We are what we drink—and what we drink from. I was once employed by a dysfunctional government organization. I managed to escape, but never forgot that in the main administrative offices of that dark place, everyone was served coffee in Styrofoam cups. That explained everything.
Styrofoam is the brand name of Dow Chemical’s own polystyrene product, which is used for industrial purposes including insulation. The ubiquitous Styrofoam cup is actually just a polystyrene cup. But in the same way that Kleenex became generic for tissues, Styrofoam is the name that stuck to that white substance that can poison food and drink.
Hot coffee with milk or cream in a polystyrene cup is not mere java but actually a cocktail of coffee and styrene. A suspected carcinogen that also mimics body estrogens, styrene migrates into the drinker and takes up residence. The presence of these chemicals is linked to numerous diseases including cancers. The Grinning Planet website (www.grinningplanet.com) reports that an EPA tissue survey showed that styrene was found in 100 percent of human fat samples biopsied. Fatty foods placed hot into (or reheated in) styrene containers greatly enhances the migration of the chemicals from container to human.
As much as I shudder to think I’m carrying styrene around in my body, I feel just as bad contemplating the floating scab of plastic, styrene and Styrofoam that makes up the North Pacific Gyre, a marine debris concentration reported twice the size of Texas and from 10 to 50 feet deep in places. That’s where so many of those packaging peanuts and coffee cups end up.
Environment California legislative director Dan Jacobson pronounces them “devil cups,” and is circulating a petition to ban polystyrene. “Why should we get 10 minutes of use from a product that sticks around on the planet for a thousand years?” he asks. The organization has challenged Jamba Juice to stop using styrene cups by asking Californians to boycott the popular fruit smoothie chain.
“We are organizing a Styro-strike because we want styrene banned everywhere,” Jacobson says, “starting with Jamba Juice.” Jacobson is aware that Jamba Juice markets itself as a company that promotes healthy living and healthy drinks. Some of its stores promote customers bringing in their own reusable drink cups. But when you go up to the counter and order a drink, you get it in a styrene cup—except in those communities where the citizens have called for a ban. Orange County and Santa Cruz have bans, and next year Palo Alto enacts a recently voted ban.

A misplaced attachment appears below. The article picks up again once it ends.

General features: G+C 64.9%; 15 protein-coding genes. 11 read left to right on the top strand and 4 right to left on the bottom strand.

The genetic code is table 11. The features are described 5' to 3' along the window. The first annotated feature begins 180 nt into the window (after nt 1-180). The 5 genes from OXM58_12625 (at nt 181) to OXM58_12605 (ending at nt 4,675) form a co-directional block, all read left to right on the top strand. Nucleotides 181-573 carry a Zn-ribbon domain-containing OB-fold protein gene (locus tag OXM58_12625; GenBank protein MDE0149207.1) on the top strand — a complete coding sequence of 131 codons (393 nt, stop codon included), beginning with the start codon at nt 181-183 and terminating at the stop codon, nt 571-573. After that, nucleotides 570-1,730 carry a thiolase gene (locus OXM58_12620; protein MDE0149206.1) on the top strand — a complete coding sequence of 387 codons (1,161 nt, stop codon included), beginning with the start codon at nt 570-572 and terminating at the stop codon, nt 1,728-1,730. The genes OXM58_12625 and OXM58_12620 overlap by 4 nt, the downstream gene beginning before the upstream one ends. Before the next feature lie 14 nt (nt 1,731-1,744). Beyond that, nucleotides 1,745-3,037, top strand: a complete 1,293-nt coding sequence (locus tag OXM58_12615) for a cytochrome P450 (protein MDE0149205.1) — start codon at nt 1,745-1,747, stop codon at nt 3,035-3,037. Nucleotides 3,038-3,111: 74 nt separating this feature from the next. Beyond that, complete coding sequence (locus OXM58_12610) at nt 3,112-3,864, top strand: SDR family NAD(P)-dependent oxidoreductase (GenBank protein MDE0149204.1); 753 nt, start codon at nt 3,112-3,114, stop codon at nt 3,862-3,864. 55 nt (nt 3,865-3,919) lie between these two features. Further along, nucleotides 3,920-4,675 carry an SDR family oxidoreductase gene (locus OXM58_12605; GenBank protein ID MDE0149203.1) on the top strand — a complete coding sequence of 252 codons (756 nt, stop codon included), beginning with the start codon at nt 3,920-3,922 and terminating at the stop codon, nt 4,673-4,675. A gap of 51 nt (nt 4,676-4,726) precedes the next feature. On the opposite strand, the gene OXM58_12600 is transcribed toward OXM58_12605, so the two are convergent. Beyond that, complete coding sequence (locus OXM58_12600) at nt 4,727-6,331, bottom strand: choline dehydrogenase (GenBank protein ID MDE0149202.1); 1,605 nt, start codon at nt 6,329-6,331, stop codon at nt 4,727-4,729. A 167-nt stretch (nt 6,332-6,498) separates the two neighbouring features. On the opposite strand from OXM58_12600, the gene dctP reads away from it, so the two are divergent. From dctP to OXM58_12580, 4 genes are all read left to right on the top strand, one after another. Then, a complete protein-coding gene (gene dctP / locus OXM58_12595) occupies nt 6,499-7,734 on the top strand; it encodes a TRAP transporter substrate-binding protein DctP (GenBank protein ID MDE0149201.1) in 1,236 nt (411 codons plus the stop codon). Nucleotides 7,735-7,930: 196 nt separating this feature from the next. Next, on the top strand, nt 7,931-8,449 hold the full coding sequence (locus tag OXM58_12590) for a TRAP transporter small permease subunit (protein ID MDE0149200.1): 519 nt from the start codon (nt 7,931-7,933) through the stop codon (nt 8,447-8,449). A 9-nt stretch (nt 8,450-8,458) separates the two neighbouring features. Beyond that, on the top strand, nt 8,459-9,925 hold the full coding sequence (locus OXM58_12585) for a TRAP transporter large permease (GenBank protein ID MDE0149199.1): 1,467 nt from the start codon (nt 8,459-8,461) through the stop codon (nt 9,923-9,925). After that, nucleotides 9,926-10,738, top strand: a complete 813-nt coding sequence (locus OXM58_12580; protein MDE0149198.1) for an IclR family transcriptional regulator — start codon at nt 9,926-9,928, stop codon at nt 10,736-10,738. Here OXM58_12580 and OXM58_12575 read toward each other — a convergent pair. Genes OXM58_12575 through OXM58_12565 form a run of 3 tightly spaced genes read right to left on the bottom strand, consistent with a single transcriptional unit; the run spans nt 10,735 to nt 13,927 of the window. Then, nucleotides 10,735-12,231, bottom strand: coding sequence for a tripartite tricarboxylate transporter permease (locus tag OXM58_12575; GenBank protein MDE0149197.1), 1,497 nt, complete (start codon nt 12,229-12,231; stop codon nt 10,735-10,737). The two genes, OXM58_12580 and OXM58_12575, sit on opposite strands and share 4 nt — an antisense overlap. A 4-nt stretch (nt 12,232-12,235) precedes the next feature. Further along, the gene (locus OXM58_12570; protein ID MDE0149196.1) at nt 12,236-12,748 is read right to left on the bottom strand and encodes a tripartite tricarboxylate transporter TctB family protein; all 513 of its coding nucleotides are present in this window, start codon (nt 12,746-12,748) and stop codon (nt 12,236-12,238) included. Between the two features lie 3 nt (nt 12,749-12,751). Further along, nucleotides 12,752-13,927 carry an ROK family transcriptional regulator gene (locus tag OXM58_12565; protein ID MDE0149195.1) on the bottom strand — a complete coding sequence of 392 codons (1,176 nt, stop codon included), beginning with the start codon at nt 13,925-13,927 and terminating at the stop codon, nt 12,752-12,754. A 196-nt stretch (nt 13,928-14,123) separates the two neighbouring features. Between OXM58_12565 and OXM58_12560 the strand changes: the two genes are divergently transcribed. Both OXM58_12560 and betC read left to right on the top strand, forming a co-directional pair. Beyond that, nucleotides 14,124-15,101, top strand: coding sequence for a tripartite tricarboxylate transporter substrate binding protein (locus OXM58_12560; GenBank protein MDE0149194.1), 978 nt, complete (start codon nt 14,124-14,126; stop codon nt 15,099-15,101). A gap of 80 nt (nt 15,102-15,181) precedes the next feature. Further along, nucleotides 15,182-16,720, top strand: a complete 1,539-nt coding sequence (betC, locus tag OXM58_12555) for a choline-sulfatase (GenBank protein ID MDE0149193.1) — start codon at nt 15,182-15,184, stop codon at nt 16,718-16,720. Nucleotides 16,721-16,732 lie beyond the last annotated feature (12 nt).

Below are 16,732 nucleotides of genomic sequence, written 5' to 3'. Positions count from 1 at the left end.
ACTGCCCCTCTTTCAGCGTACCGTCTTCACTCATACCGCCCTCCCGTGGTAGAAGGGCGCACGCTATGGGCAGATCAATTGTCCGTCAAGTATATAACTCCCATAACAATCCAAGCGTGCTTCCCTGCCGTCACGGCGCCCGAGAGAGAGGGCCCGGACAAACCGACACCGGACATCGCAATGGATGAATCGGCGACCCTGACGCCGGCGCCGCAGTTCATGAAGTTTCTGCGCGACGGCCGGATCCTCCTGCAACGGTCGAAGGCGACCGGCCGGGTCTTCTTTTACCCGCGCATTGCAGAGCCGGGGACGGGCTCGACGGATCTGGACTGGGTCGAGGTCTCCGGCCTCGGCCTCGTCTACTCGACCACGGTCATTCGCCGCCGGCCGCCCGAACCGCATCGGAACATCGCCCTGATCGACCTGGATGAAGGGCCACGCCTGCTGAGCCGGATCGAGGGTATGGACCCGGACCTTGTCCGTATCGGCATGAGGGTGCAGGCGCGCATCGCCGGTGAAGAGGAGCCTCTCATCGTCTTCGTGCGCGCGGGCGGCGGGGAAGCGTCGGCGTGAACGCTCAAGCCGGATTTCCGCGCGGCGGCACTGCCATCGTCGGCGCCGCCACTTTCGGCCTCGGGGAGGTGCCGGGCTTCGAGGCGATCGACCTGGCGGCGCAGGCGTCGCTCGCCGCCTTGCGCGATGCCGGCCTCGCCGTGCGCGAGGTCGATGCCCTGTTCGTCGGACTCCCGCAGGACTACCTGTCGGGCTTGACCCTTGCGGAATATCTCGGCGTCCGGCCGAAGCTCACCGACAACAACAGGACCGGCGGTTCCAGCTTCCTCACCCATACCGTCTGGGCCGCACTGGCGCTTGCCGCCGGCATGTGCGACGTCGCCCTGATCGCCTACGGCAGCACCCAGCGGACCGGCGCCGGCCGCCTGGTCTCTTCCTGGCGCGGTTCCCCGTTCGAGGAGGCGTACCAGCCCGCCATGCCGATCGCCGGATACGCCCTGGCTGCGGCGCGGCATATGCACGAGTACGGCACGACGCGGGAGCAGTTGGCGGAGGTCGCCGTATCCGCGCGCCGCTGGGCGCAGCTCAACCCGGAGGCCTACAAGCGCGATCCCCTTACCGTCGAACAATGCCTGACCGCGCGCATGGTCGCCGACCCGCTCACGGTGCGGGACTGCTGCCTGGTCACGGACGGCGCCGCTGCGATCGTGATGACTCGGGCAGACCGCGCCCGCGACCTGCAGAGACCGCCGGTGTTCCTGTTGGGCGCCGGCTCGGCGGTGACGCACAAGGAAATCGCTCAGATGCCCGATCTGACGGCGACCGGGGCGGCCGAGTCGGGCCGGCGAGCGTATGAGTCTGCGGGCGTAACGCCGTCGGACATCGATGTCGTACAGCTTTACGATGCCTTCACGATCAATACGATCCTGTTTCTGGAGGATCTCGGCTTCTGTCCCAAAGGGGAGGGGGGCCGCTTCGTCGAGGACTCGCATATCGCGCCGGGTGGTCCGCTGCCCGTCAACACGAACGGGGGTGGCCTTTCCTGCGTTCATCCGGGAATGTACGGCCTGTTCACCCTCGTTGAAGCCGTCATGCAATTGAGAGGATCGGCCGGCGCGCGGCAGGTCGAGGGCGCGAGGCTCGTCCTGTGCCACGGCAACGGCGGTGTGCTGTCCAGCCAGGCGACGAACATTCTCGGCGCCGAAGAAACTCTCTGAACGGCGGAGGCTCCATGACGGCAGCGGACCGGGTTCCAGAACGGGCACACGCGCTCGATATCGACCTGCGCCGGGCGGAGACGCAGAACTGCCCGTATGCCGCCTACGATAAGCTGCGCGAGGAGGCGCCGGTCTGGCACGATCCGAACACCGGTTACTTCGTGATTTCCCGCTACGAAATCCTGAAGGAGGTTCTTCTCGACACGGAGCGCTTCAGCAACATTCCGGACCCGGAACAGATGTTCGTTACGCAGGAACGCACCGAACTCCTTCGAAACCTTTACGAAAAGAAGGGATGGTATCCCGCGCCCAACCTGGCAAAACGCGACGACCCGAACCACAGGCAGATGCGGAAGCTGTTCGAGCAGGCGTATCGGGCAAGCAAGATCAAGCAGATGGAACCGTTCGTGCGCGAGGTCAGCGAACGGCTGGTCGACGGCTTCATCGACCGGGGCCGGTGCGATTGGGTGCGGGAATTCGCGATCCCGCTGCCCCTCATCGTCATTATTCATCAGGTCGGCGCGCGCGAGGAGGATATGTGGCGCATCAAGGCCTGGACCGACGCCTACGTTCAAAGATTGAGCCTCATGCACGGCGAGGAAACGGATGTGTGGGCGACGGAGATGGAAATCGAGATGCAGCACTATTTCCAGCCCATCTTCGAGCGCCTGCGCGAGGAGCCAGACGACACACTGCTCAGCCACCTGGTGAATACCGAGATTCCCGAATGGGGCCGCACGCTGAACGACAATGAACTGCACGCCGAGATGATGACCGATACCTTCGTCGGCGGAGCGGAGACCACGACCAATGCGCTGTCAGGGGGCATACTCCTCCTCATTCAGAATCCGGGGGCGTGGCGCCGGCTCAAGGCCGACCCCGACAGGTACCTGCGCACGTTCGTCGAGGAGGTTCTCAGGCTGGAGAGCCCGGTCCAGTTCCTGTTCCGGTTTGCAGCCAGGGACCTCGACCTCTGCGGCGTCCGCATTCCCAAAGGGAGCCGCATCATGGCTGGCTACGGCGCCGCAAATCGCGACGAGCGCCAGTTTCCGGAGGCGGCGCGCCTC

“If they will stop serving drinks in styrene cups,” Jacobson promises, “I’ll be the first one in line for a mango smoothie.”
The biggest environmental problem with styrene is that it breaks into small pieces that are estimated to last 10 centuries and may never decompose. These bits and pieces defile the landscape and end up on the beach and in the craws of animals that can’t tell food from foam pellets until the object has been swallowed. Not only does styrene offer a toxic stand-in for real food, in the North Pacific Gyre it joins forces with plastic to displace food that would otherwise be present for marine life. Scientists have measured six times more plastic than plankton filling the waters of this area.
On April 13, the New York Times reported an invention to replace Styrofoam—a combination of fungus and volcanic glass invented by Eben Bayer in 2007 for use as insulation. But, like Dow’s Styrofoam, one doesn’t get takeout food in it or drink coffee from it. No one needs to invent a replacement for the foam cup, because it already has been invented: cardboard with wax lining or plant-based plastics that can be tossed in the compost pile to become soil.
I can’t understand why anyone’s still using styrene food and beverage containers when there are biodegradable alternatives. The boycott sounds like a good idea. My second grader will be disappointed about not going to Jamba Juice anymore, but I will be happy to make him smoothies at home served in biodegradable glass.